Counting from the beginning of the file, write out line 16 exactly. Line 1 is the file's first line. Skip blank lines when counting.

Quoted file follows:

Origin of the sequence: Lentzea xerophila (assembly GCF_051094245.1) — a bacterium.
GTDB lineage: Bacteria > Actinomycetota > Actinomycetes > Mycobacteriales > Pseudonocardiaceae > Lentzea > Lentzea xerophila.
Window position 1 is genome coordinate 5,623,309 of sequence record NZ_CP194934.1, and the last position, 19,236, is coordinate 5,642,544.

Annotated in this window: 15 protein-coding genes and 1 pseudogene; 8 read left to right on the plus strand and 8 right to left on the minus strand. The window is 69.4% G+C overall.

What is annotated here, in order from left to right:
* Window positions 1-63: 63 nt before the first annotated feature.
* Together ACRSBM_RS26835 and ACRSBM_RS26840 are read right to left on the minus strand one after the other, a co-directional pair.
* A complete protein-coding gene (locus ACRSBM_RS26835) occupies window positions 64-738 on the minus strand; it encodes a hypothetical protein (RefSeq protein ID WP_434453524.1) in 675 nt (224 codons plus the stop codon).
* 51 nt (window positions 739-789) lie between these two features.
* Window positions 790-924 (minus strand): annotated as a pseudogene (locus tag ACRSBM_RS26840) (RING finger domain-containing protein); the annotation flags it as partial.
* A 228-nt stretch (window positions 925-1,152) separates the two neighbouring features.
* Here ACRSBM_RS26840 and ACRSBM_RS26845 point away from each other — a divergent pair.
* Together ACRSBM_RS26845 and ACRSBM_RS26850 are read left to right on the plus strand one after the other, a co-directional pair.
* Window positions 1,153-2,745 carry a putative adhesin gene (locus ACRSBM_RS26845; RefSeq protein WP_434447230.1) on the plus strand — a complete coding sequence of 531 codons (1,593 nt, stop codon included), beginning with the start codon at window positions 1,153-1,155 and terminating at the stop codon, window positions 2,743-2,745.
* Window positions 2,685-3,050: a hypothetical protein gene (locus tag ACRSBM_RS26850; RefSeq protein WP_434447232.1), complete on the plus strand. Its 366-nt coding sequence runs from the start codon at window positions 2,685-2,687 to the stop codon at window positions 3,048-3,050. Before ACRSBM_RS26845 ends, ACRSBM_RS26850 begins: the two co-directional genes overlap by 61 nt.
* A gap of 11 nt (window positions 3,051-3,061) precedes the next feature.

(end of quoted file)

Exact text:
* A gap of 11 nt (window positions 3,051-3,061) precedes the next feature.